After completing the intervention, the aspects of my life which are most important to me were very obvious and a natural prioritisation of actions I can take to meet my goals also became clear. I noticed that my mood was much more positive, which lasted a couple of weeks! And I felt overall much happier. I also started to see my challenges with a more positive and hopeful perspective and as a result have felt an increase in my optimism. 
 
To prove the positive impact, I had measured my optimism levels before and after the intervention on a research-based scale, and my score had more than doubled after the 4thday!
 
So because of these really positive results, that only require a relatively small time investment, this is definitely an intervention that I’ll repeat when I feel that my optimism levels are getting a little low.

‘Boost a Lower Strength’ PPI

The intervention
Start with doing the VIA Character Strengths assessment, choose one of your lower strengths that you feel you’d enjoy to work on, think about 7 different activities you can do over a week to boost it (the VIA website has some good tips to get you started), and get going! I’d advise you to journal about the effects to capture the positive changes.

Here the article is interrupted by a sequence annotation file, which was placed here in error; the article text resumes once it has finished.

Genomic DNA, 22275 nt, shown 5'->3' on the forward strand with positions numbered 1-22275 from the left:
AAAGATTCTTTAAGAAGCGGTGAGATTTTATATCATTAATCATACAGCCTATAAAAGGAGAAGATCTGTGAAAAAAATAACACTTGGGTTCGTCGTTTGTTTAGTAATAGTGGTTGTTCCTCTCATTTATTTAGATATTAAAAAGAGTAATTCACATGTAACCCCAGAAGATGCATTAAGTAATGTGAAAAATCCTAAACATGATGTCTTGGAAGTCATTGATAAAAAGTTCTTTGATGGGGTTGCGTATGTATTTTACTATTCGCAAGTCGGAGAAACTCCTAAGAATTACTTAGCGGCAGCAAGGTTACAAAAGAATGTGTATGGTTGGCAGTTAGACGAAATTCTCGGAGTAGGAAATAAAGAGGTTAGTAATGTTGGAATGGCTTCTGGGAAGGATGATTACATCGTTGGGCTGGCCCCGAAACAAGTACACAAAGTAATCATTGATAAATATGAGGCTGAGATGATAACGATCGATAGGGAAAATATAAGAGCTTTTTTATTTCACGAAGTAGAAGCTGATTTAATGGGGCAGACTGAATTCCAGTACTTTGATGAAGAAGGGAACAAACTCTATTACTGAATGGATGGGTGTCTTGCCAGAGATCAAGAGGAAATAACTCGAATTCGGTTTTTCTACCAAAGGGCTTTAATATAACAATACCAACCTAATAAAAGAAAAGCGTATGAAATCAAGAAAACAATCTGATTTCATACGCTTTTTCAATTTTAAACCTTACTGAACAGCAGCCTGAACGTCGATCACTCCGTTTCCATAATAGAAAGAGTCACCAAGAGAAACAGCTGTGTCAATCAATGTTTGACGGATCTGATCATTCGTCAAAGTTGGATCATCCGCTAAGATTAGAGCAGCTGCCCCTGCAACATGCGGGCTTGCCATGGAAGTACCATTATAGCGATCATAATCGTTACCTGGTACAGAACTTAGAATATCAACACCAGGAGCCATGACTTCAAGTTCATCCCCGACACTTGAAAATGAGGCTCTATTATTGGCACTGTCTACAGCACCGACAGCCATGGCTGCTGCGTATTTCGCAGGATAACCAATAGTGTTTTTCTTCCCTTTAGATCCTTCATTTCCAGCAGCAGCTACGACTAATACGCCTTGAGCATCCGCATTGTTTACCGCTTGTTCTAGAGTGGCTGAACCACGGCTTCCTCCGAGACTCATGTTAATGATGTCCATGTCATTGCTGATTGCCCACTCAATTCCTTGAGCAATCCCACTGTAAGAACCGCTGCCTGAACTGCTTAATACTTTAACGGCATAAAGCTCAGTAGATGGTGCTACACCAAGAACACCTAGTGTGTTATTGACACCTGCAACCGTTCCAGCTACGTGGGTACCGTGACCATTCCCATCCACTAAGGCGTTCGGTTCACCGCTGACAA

My experiences
 If you’ve been reading my newsletters or you are one of clients you’ll know how important I believe it is to be working with our strengths! Actually using the VIA Character Strengths assessment and developing specific strategies to utilise strengths is what I recommend for all of my clients because it can result in: increased happiness; improved physical health; reduced depression; reduced stress levels; goal attainment and academic accomplishment; increased productivity and engagement at work; etc…. So many wonderful and scientifically proven benefits of working with our strengths.